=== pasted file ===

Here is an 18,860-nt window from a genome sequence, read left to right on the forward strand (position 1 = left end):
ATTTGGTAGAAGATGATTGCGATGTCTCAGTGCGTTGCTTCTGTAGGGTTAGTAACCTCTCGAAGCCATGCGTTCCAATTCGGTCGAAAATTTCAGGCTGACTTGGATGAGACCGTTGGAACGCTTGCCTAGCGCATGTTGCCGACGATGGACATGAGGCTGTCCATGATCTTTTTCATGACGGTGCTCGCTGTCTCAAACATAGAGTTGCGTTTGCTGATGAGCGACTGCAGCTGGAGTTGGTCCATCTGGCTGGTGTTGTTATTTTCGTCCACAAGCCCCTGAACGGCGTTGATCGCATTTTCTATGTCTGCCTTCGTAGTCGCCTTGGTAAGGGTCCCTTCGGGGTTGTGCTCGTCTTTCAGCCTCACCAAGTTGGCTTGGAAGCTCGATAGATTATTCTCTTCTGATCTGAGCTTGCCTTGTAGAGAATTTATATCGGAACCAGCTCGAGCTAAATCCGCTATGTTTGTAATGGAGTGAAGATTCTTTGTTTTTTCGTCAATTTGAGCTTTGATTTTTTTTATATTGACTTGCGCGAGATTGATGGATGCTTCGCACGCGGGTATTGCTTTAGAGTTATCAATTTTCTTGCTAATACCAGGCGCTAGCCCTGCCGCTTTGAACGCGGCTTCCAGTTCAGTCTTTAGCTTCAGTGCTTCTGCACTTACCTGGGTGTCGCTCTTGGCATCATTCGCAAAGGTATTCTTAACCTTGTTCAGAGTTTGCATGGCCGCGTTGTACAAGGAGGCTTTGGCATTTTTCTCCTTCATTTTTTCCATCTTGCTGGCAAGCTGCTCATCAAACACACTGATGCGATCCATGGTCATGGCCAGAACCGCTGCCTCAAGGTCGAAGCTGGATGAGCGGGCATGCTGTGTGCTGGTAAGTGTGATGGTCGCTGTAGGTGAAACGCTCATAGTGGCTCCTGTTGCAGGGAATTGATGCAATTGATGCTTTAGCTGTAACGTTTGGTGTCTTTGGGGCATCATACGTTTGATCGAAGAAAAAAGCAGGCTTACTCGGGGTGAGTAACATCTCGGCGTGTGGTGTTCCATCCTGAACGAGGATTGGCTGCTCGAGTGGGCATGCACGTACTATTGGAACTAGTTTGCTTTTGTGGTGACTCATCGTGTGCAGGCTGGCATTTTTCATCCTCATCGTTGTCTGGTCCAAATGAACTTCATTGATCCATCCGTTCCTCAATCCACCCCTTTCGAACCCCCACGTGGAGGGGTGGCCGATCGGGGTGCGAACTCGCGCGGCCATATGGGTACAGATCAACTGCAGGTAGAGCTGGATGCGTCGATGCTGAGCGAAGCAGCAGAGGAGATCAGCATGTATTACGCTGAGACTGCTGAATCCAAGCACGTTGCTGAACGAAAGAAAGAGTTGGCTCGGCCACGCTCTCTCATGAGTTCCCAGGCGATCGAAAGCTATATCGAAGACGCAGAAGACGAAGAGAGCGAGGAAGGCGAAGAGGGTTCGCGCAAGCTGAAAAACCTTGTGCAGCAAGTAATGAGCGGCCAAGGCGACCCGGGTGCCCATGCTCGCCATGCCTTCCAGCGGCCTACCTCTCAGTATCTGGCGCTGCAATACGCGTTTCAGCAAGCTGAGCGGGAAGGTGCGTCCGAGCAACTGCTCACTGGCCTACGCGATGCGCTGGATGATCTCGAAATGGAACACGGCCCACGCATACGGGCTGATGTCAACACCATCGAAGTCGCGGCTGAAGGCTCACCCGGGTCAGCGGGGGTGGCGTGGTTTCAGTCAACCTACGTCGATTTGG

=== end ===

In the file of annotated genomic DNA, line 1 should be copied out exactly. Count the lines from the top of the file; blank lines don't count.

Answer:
Here is an 18,860-nt window from a genome sequence, read left to right on the forward strand (position 1 = left end):